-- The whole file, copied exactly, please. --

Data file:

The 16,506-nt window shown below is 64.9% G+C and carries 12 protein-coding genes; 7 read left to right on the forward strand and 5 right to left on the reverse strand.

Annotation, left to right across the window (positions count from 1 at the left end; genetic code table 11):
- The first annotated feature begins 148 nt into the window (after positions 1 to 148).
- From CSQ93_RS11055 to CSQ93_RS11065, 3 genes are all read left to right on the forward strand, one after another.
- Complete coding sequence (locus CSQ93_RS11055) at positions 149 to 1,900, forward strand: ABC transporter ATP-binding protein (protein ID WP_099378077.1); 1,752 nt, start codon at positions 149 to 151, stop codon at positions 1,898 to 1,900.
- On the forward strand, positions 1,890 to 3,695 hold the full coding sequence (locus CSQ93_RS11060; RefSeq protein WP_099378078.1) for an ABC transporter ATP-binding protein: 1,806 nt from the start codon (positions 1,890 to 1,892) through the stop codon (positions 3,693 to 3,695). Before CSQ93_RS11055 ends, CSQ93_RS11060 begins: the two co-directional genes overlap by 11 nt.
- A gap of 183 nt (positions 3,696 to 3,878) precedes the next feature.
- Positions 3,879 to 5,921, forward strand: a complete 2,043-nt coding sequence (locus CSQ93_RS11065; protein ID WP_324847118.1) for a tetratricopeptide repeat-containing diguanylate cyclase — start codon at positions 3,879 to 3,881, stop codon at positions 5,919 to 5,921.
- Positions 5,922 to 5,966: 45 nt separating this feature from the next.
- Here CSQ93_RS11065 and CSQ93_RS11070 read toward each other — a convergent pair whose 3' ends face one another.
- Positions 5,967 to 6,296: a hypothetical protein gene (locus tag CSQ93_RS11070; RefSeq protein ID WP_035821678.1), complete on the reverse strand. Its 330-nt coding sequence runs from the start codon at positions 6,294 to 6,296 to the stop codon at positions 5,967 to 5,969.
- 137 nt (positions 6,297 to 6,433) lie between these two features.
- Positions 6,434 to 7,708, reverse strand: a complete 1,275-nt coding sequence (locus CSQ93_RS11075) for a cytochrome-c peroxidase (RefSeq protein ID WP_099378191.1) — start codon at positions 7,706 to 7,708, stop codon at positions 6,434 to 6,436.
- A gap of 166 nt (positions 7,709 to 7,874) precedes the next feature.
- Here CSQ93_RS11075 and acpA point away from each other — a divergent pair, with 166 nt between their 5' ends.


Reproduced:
The 16,506-nt window shown below is 64.9% G+C and carries 12 protein-coding genes; 7 read left to right on the forward strand and 5 right to left on the reverse strand.

Annotation, left to right across the window (positions count from 1 at the left end; genetic code table 11):
- The first annotated feature begins 148 nt into the window (after positions 1 to 148).
- From CSQ93_RS11055 to CSQ93_RS11065, 3 genes are all read left to right on the forward strand, one after another.
- Complete coding sequence (locus CSQ93_RS11055) at positions 149 to 1,900, forward strand: ABC transporter ATP-binding protein (protein ID WP_099378077.1); 1,752 nt, start codon at positions 149 to 151, stop codon at positions 1,898 to 1,900.
- On the forward strand, positions 1,890 to 3,695 hold the full coding sequence (locus CSQ93_RS11060; RefSeq protein WP_099378078.1) for an ABC transporter ATP-binding protein: 1,806 nt from the start codon (positions 1,890 to 1,892) through the stop codon (positions 3,693 to 3,695). Before CSQ93_RS11055 ends, CSQ93_RS11060 begins: the two co-directional genes overlap by 11 nt.
- A gap of 183 nt (positions 3,696 to 3,878) precedes the next feature.
- Positions 3,879 to 5,921, forward strand: a complete 2,043-nt coding sequence (locus CSQ93_RS11065; protein ID WP_324847118.1) for a tetratricopeptide repeat-containing diguanylate cyclase — start codon at positions 3,879 to 3,881, stop codon at positions 5,919 to 5,921.
- Positions 5,922 to 5,966: 45 nt separating this feature from the next.
- Here CSQ93_RS11065 and CSQ93_RS11070 read toward each other — a convergent pair whose 3' ends face one another.
- Positions 5,967 to 6,296: a hypothetical protein gene (locus tag CSQ93_RS11070; RefSeq protein ID WP_035821678.1), complete on the reverse strand. Its 330-nt coding sequence runs from the start codon at positions 6,294 to 6,296 to the stop codon at positions 5,967 to 5,969.
- 137 nt (positions 6,297 to 6,433) lie between these two features.
- Positions 6,434 to 7,708, reverse strand: a complete 1,275-nt coding sequence (locus CSQ93_RS11075) for a cytochrome-c peroxidase (RefSeq protein ID WP_099378191.1) — start codon at positions 7,706 to 7,708, stop codon at positions 6,434 to 6,436.
- A gap of 166 nt (positions 7,709 to 7,874) precedes the next feature.
- Here CSQ93_RS11075 and acpA point away from each other — a divergent pair, with 166 nt between their 5' ends.